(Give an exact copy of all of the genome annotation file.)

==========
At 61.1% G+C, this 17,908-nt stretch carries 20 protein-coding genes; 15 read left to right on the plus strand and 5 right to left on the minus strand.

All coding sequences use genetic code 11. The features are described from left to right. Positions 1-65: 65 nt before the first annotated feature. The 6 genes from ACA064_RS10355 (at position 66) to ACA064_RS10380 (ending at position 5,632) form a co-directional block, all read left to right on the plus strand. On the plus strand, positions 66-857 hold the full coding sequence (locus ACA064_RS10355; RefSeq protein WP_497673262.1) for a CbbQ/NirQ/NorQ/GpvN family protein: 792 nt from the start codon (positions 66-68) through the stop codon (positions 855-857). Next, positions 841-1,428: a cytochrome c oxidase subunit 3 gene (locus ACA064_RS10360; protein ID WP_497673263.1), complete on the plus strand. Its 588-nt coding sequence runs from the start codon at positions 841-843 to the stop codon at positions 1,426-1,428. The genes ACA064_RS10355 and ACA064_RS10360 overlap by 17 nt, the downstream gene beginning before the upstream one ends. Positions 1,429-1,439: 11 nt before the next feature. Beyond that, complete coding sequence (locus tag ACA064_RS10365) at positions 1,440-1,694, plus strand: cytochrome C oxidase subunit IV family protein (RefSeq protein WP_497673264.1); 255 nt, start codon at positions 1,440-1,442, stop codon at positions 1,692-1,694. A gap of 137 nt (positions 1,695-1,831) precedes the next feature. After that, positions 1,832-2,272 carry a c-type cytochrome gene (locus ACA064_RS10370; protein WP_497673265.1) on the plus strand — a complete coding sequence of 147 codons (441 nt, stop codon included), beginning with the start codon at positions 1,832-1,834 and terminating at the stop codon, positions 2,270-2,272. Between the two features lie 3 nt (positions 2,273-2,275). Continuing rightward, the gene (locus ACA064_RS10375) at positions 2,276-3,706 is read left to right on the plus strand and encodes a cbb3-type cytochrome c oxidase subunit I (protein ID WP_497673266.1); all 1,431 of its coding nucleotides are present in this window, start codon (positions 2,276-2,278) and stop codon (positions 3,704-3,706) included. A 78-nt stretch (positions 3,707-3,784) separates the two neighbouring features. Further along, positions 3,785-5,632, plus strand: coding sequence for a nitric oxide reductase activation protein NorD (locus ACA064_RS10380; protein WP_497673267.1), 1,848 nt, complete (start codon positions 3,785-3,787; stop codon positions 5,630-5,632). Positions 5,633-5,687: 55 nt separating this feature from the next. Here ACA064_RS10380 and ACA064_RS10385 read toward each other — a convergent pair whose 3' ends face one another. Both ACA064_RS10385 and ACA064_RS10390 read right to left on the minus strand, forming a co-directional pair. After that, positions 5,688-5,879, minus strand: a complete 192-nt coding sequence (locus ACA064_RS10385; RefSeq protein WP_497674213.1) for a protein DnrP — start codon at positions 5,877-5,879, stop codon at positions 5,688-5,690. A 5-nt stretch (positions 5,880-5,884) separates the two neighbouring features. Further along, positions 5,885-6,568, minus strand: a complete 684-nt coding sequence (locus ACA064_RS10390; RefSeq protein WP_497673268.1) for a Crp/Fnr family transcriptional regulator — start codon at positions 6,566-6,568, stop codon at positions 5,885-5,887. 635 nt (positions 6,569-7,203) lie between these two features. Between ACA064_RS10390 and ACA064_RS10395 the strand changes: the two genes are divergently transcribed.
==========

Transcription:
At 61.1% G+C, this 17,908-nt stretch carries 20 protein-coding genes; 15 read left to right on the plus strand and 5 right to left on the minus strand.

All coding sequences use genetic code 11. The features are described from left to right. Positions 1-65: 65 nt before the first annotated feature. The 6 genes from ACA064_RS10355 (at position 66) to ACA064_RS10380 (ending at position 5,632) form a co-directional block, all read left to right on the plus strand. On the plus strand, positions 66-857 hold the full coding sequence (locus ACA064_RS10355; RefSeq protein WP_497673262.1) for a CbbQ/NirQ/NorQ/GpvN family protein: 792 nt from the start codon (positions 66-68) through the stop codon (positions 855-857). Next, positions 841-1,428: a cytochrome c oxidase subunit 3 gene (locus ACA064_RS10360; protein ID WP_497673263.1), complete on the plus strand. Its 588-nt coding sequence runs from the start codon at positions 841-843 to the stop codon at positions 1,426-1,428. The genes ACA064_RS10355 and ACA064_RS10360 overlap by 17 nt, the downstream gene beginning before the upstream one ends. Positions 1,429-1,439: 11 nt before the next feature. Beyond that, complete coding sequence (locus tag ACA064_RS10365) at positions 1,440-1,694, plus strand: cytochrome C oxidase subunit IV family protein (RefSeq protein WP_497673264.1); 255 nt, start codon at positions 1,440-1,442, stop codon at positions 1,692-1,694. A gap of 137 nt (positions 1,695-1,831) precedes the next feature. After that, positions 1,832-2,272 carry a c-type cytochrome gene (locus ACA064_RS10370; protein WP_497673265.1) on the plus strand — a complete coding sequence of 147 codons (441 nt, stop codon included), beginning with the start codon at positions 1,832-1,834 and terminating at the stop codon, positions 2,270-2,272. Between the two features lie 3 nt (positions 2,273-2,275). Continuing rightward, the gene (locus ACA064_RS10375) at positions 2,276-3,706 is read left to right on the plus strand and encodes a cbb3-type cytochrome c oxidase subunit I (protein ID WP_497673266.1); all 1,431 of its coding nucleotides are present in this window, start codon (positions 2,276-2,278) and stop codon (positions 3,704-3,706) included. A 78-nt stretch (positions 3,707-3,784) separates the two neighbouring features. Further along, positions 3,785-5,632, plus strand: coding sequence for a nitric oxide reductase activation protein NorD (locus ACA064_RS10380; protein WP_497673267.1), 1,848 nt, complete (start codon positions 3,785-3,787; stop codon positions 5,630-5,632). Positions 5,633-5,687: 55 nt separating this feature from the next. Here ACA064_RS10380 and ACA064_RS10385 read toward each other — a convergent pair whose 3' ends face one another. Both ACA064_RS10385 and ACA064_RS10390 read right to left on the minus strand, forming a co-directional pair. After that, positions 5,688-5,879, minus strand: a complete 192-nt coding sequence (locus ACA064_RS10385; RefSeq protein WP_497674213.1) for a protein DnrP — start codon at positions 5,877-5,879, stop codon at positions 5,688-5,690. A 5-nt stretch (positions 5,880-5,884) separates the two neighbouring features. Further along, positions 5,885-6,568, minus strand: a complete 684-nt coding sequence (locus ACA064_RS10390; RefSeq protein WP_497673268.1) for a Crp/Fnr family transcriptional regulator — start codon at positions 6,566-6,568, stop codon at positions 5,885-5,887. 635 nt (positions 6,569-7,203) lie between these two features. Between ACA064_RS10390 and ACA064_RS10395 the strand changes: the two genes are divergently transcribed.